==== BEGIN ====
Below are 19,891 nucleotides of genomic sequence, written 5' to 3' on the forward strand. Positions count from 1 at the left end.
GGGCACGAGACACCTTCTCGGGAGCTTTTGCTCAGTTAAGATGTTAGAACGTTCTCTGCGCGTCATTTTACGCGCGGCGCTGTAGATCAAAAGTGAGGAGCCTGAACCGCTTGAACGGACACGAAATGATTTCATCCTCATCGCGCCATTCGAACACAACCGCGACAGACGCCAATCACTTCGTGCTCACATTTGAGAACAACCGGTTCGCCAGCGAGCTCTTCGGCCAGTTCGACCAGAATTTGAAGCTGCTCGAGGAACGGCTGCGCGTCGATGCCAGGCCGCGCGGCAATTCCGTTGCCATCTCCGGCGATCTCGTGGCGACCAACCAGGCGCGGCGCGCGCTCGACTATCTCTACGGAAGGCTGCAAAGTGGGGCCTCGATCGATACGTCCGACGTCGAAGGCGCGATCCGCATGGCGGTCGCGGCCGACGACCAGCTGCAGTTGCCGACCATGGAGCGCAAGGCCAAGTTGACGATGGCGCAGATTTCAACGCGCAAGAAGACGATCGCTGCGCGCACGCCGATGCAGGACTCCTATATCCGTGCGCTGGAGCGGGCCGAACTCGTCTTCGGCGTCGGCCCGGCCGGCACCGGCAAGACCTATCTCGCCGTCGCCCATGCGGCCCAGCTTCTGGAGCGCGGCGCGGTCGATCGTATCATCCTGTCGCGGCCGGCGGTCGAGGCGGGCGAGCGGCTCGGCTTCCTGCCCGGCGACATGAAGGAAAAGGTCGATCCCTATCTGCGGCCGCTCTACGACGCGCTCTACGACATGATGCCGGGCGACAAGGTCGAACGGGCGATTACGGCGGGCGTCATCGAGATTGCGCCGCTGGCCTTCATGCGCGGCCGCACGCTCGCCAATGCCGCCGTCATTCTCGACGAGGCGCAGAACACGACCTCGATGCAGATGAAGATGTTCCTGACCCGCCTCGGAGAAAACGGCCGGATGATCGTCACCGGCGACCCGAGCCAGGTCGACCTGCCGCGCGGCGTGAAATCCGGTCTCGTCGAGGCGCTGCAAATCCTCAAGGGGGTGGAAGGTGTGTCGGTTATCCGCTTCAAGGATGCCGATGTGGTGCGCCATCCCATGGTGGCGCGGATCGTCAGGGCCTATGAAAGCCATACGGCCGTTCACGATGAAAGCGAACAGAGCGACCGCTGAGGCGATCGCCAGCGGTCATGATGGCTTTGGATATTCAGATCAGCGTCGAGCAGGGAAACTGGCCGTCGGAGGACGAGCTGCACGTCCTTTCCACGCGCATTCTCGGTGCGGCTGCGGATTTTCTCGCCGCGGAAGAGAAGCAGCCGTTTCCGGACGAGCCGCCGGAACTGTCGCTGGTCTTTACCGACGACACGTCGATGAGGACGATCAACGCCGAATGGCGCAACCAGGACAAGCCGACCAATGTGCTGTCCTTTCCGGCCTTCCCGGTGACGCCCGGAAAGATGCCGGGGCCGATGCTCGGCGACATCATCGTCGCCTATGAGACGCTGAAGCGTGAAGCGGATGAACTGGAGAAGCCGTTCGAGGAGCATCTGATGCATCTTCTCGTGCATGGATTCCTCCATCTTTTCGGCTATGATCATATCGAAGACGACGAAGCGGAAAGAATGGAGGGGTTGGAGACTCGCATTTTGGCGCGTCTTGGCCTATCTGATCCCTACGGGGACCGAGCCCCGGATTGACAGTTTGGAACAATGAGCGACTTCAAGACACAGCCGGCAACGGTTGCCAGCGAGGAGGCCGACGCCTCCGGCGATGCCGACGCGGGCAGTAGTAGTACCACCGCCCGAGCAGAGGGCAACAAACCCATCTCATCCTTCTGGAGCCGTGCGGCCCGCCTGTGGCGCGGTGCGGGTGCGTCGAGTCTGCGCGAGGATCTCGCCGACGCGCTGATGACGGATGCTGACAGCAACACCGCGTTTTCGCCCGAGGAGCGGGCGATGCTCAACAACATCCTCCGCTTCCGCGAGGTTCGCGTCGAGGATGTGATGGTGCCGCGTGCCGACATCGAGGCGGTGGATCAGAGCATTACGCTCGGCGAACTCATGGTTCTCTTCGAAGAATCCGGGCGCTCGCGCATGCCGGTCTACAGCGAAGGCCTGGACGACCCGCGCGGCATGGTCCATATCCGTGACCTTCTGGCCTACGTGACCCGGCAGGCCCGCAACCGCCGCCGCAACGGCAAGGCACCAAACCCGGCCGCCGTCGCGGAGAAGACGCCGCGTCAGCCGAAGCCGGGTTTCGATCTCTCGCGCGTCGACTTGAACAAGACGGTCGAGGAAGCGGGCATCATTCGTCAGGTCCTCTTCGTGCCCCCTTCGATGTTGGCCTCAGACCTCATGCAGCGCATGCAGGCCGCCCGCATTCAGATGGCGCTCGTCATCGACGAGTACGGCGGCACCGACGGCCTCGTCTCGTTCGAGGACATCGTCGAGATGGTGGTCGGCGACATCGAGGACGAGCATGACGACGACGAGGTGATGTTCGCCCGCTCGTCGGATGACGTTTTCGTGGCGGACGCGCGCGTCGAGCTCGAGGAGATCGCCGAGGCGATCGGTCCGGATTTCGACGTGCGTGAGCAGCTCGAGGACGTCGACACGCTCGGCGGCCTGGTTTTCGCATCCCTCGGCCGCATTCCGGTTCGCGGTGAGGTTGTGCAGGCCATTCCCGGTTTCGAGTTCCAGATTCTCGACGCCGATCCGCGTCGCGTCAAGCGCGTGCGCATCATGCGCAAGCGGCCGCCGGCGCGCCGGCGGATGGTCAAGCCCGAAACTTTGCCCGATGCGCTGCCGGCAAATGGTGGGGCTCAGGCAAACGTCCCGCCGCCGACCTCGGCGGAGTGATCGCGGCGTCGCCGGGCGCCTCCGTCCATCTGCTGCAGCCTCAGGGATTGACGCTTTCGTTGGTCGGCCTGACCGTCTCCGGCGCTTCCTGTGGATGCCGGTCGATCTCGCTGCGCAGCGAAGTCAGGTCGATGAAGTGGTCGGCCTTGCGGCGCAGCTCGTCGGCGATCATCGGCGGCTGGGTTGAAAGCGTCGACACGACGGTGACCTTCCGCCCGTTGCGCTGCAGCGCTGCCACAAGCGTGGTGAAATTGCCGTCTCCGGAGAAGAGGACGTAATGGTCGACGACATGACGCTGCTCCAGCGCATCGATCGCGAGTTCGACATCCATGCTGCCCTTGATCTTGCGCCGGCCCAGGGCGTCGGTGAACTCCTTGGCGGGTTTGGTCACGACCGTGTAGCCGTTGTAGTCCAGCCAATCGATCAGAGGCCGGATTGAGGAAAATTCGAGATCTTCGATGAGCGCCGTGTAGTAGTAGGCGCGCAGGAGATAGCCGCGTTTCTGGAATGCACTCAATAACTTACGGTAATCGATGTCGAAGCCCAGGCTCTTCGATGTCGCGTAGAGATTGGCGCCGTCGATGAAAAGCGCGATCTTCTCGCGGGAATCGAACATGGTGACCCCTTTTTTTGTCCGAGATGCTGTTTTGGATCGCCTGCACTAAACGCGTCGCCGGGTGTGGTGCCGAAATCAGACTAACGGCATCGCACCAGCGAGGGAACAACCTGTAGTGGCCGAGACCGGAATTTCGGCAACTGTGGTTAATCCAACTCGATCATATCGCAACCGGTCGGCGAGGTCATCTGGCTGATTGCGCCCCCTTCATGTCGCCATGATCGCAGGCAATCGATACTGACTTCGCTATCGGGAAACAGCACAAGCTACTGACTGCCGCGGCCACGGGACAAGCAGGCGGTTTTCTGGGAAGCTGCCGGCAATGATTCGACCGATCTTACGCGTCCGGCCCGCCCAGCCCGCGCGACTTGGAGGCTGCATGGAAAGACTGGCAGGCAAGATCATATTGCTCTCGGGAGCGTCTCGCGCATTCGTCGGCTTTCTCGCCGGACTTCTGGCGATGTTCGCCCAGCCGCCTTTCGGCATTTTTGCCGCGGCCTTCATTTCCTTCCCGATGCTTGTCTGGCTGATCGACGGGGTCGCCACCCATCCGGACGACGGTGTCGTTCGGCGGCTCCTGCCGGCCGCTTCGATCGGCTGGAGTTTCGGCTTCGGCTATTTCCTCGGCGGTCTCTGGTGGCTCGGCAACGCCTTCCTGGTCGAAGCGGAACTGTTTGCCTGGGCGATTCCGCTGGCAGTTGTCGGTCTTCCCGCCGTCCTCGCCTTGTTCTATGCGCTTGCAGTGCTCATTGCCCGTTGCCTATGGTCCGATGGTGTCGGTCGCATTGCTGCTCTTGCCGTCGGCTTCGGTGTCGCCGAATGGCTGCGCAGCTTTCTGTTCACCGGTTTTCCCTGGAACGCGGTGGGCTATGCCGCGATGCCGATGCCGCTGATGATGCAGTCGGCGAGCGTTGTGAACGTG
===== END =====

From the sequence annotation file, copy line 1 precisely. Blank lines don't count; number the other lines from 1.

Below are 19,891 nucleotides of genomic sequence, written 5' to 3' on the forward strand. Positions count from 1 at the left end.